by Erik Deckers
American Reporter Humor Writer
April 16, 2010
DIARY OF A DAY OFF
BRADENTON, Fla., April 10, 1995 -- Last year, reporter Billy Cox of the Sarasota Herald Tribune, a solid if struggling local institution and regional New York Times daily newspaper here, spent a total of 17 hours interviewing me for a story on our 15th anniversary. He wrote it and rewrote it, revised it again and again, and was finally persuaded by his editor that his account was "too depressing," and that our situation here was "pathetic."
Well, it is pathetic, but it would only be depressing if people got to read it. And I readily understand that with such depressing news around these days, we probably don't need any more.
I have about 15 minutes to write an anniversary piece before the clock turns topside and the great day is here. I want to say a lot of things that need to go unsaid, but some I will.
We have some of the best writers in the world in Joyce Marcel and Randolph Holhut. We have great and uniquely gifted reporters in Dr. Walter Brasch and Mark Scheinbaum. We have a very hard-working humorist in Erik Deckers. Sometimes we have our beloved Constance Daley. Chiranjibi Paudyal. And me.
These are some of the 400 reporters who at one time or another gained equity in the ownership of this publication, and most have quit writing for us. Every few years they check in and ask if I remember them, and I always do. But I will never and can never forget the handful that have stuck with us through 15 very lean years, including two who died while still contributing - Bill Johnson and Eleanor Sullivan.
Beyond them, I want to thank Bill Wells and the Rosenkrantz Family of New Jersey, who gave us financial support in past years when we were on our last legs. But it was the writers, those gone and those not forgotten and those still with us that made us what we are. Our reporters, whether in Algeria, Nepal, Israel, Indonesia, Taiwan, Vietnam, Wales, Ireland, Great Britain, Lesotho, Zimbabwe, France, Panama or anywhere else they have reported from gave us a distinct edge over the years.
We told the world when coups were coming - at least two, and they came - when the markets were going bad - and they did - and when they felt the deep colors of the American heart in motion, they showed it to us. I merely had to edit their work, knowing that not a single major newspaper editor in the country was smart enough to buy any of it, even at $10 a story or so. They stuck with the formulaic stuff, God bless them, and we will soon welcome their remnants onto the Internet, where things are a little bit wild and a little bit different, thank God.
I have tried to model our enterprise on the history of the New York Times. It was started by a very enterprising man who had a good grasp of the journalism that was needed back then. After struggling with it for 15 or 20 years, he sold it to wealthier people who made it into the greatest newspaper on Earth. I have always hoped that journalists brave enough to make the long, hard sacrifice that our lack of income has meant will one day be able to boast that they were a founding contributor to The American Reporter, the greatest publication that ever began on the Internet.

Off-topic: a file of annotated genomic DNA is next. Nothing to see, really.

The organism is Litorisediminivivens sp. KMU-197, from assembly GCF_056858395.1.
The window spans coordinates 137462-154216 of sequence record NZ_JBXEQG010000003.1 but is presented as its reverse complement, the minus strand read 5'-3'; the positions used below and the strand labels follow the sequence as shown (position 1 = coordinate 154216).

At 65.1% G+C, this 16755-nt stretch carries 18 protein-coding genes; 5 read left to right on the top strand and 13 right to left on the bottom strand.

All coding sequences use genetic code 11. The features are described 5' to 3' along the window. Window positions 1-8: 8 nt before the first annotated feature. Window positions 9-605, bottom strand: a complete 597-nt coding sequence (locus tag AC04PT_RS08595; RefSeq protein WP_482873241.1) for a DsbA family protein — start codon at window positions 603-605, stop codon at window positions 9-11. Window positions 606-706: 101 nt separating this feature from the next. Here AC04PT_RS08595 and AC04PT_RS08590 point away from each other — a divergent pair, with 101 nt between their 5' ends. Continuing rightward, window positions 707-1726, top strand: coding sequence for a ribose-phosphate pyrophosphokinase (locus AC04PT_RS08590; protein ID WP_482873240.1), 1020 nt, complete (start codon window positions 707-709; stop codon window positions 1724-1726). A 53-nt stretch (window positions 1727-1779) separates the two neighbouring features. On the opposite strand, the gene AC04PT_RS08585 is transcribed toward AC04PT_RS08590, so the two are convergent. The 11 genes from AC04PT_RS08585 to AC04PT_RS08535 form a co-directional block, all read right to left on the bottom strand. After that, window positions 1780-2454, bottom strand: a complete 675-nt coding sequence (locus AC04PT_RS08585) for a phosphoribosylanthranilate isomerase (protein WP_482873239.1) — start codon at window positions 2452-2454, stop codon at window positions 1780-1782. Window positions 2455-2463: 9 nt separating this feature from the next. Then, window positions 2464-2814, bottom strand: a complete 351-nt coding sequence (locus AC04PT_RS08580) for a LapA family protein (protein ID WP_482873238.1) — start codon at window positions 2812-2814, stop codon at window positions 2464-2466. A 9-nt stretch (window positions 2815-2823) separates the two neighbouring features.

That remains my hope. I'm not so hot on the selling it to a wealthier guy part, but the next time somebody offers me a million dollars for it, I may say yes. The first time, when an emissary of Bill Gates came calling during our landmark battle against Internet censorship, I said I'd have to think about it. Actually, I'd still have to think about it.
I want our readers to know something. I see hits coming in a half-dozen times a day from places like Tallin, Estonia, Lakeland and Safety Harbor, Fla., Los Angeles, and know that for better or worse there are readers out there who care very much whether we survive. You'd be amazed at all the various small towns and big cities around the world where The American Reporter is known to someone. We will survive. And every single time you visit our page, I really and truly appreciate it. Your readership is as precious to me as green grass in Spring; I couldn't bear to be without it.
I especially need to thank Andy Oram, our Webmaster. He's a senior editor at O'Reilly & Associates, and I imagine they are feeling the recession as deeply as anyone and have Andy working very hard to reverse it. That he finds time to write for us is little short of a miracle, and he's put us back online countless times in better shape than we were before we called him. Thank you, Andy.
While I still bear the cost of our overhead, it's been manageable even through this terribly deep recession. Sonic.net, which has to have the best support team in America, has been terrific. Now, with a $412 social security check and food stamps - and just now starting a good new job - I am still afloat. They've turned off my phone and cell, and the Internet, too (thanks to a neighbor's WiFi I can still post this), but they forgot to turn me off.
We have survived longer than any of our brethren on the Internet. We are not as broke as they are, of course, because we were smart enough not to take on any debt or look for investors; they did. We may have no idea who owns them, but if you're reading any article in the 17 megabytes of this edition, or the hundreds of megabytes written here in the past, you know who owns this one. The person who wrote the article you're reading owns this newspaper, and they can say so all day long.
My 15 minutes - and 15 years, I guess - are up. We shall carry on. Like lunatics, as soon as the bars open.
Unfortunately, Joe Shea doesn't drink much. But he toasts you all.